# Using JuMP and Ipopt I cannot get a simple Euler constrained optimisation problem to output correct answers

Here is the code

using JuMP
using Ipopt

function Euler(x...)
beta = 0.9
t = 2
x = [i for i in x]
logx = log.(x)
answer = -(beta .^ ((transpose(1:1:t) .- 1) * logx))
end

m = Model(Ipopt.Optimizer)
@variable(m, x[1:2] >= eps())
@NLconstraint(m, x[1]+x[2] <=20)
register(m, :Euler, 2, Euler, autodiff=true)
optimize!(m)
@show value.(x)


In a two period Euler equation model with an endowment of 20 and a discount rate of 0.9 the maximum utility obtainable is with a consumption bundle of roughly [10.5,9.5]. Despite this I get some weird interior point where consumption is the same in both periods [2.5,2.5]. I tried constraining the problem so that the inequality constraint becomes an equality constraint but then Julia gives me a bundle of [10,10]. I am not sure what I am doing wrong

1 Like

Are you missing some code? You donâ€™t seem to actually use the registered function.

I edited my original code snippet because I forgot the statements about importing the relevant Julia libraries. My user created function is called â€śEulerâ€ť and that is the function that I use the JuMP register function for. The code executes on my machine so I am confused about there being something missing

1 Like

As was pointed out by odow, although you define and register your Euler function, it is not used anywhere in the optimization problem itself.
In particular, you do not define any objective: the problem that Ipopt sees is

\begin{array}{rl} \displaystyle \min_{x_1, x_2} \quad & 0 \\ s.t. \quad & x_1 + x_2 \leq 20,\\ & x_{1}, x_{2} \geq \epsilon. \end{array}

Therefore, Ipopt may return any solution (x_1, x_2) such that x_1, x_2 > \epsilon and x_1 + x_2 \leq 20.

If you want to minimize Euler(x), you need to declare an objective with @NLObjective, see e.g. this example

2 Likes

Hello there thank you for the reply. What happened is that I transcribed the code from someone else and that error I carelessly carried over.

My issue persists even when I set out the line of code that runs the internal solver. I can get an answer but it is an answer which doesnâ€™t make sense from the perspective of an Euler equation where future consumption is valued less than present consumption. The inequality constraint is not used optimally because consumption in both periods doesnâ€™t equal the budget.

using JuMP
using Ipopt

function Euler(x...)
beta = 0.9
t = 2
x = [i for i in x]
logx = log.(x)
answer = -(beta .^ ((transpose(1:1:t) .- 1) * logx))
end

##

m = Model(Ipopt.Optimizer)
@variable(m, x[1:2] >= eps())
@NLconstraint(m, x[1]+x[2] <=20)
register(m, :Euler, 2, Euler, autodiff=true)
@NLobjective(m, Min, Euler(x...))
# set_start_value(x[1], 10.0) setting starting values gives me errors
# set_start_value(x[2], 10.0) setting starting values gives me errors
optimize!(m)
@show value.(x)



I donâ€™t know if you are familiar with MATLAB but what is inexplicable to me is why I can get the solver to converge perfectly on the right answer every time but I am having so much difficulty using Julia for the same basic problem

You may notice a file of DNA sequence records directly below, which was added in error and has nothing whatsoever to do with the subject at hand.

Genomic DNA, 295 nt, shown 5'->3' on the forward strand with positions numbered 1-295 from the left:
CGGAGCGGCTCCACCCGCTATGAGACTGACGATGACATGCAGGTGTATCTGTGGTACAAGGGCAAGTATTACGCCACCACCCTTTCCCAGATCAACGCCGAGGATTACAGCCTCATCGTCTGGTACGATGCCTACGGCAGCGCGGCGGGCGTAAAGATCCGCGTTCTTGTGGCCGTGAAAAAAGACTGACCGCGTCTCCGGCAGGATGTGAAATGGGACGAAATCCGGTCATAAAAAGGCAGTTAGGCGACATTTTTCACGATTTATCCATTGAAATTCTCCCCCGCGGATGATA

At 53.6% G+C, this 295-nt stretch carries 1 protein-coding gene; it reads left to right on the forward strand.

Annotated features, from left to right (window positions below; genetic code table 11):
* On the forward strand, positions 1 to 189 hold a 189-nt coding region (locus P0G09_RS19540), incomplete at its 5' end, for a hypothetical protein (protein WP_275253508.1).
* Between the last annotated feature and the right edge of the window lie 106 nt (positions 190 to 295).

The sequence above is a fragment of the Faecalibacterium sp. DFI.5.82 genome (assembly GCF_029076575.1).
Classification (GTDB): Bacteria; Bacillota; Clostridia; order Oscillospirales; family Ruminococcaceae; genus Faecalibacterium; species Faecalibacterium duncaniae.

function V = FlowUtility(T, Beta, C)
%
% PURPOSE: calculates the total utility of consumption assuming an
% additively separable utility function and discount rate Beta
%
% INPUTS: C : Tx1 vector of independent variable
%         T : scalar time
%         Beta : scalar discount rate
%
% OUTPUT: V : -utility

% c = C(:,1);
t = 1:1:T;
V = Beta.^(t-1)*log(C);
V = -V;

return

Beta = 0.9;
T = 2;
K1 = 20;
lb = eps*ones(2,1);
ub = 20*ones(2,1);
guess = 10*ones(2,1);
A = ones(1,2)
opt = optimset('TolFun', 1E-20, 'TolX',...
1E-20, 'algorithm','sqp');
c = fmincon(@(C) FlowUtility(T,Beta,C),...
guess,A,K1,[],[],lb,...
ub,[],opt)


There are a few things going on, the main one being that your Euler function is not the same as Matlabâ€™s. You have the equivalent to Beta.^((t-1).*log(C)), not Beta.^(t-1)*log(C).

Hereâ€™s how I would write your model:

using JuMP, Ipopt
beta, t = 0.9, 2
model = Model(Ipopt.Optimizer)
@variable(model, 0.001 <= x[1:t] <= 20, start = 10)
@constraint(model, sum(x) <= 20)
@NLobjective(model, Min, -sum(beta^(i - 1) * log(x[i]) for i in 1:t))
optimize!(model)


Thank you Oscar. I didnâ€™t reply initially but your solution helped me to get to grips with how Julia works. I would like to use this function with a non-linear constraint like I would with MATLAB but I am struggling with how to use @NLconstraint compared to how I usually do things with a separate function. Here is the function I have so far

using Ipopt, JuMP, Plots
function dynamicChoice(k, t, beta)

## Model estimation

model = Model(Ipopt.Optimizer)
@variable(model, 0.001 <= x[1:t] <= k, start = k/t)
@constraint(model, sum(x) <= k)
@NLobjective(model, Min, -sum(beta^(i - 1) * log(x[i]) for i in 1:t))
optimize!(model)
# @show value.(x)

## Plotting

kvector = k*ones(t,1)
c = accumulate(+, value.(x))
stock =  kvector - c

yvalues = [stock value.(x)]
xvalues = 1:t
# theme(::ggplot2)
plot(xvalues,
yvalues,
xlim=(1,t),
xticks=(1:1:t),
ylim=(0,k),
xlabel = "Period",
ylabel = "Consumption and Investment",
label = ["capital" "consumption"])
end


I want to have an inequality constraint that includes this for loop

for i in 1:t
ceq[t] = k[t+1]-Theta*(k[t]-c[t])^Alpha
end


for given parameters with function defined as

function eulerConstraint(c,t,k,Alpha,Theta)
return ceq
end


But I am not making much progress

Iâ€™m not sure I understand the question. Your for loop doesnâ€™t include i, and I donâ€™t know where you use the eulerConstraint function.

Do you want something like:

@NLconstraint(model, [t=1:2], k[t+1]-Theta*(k[t]-c[t])^Alpha <= 0)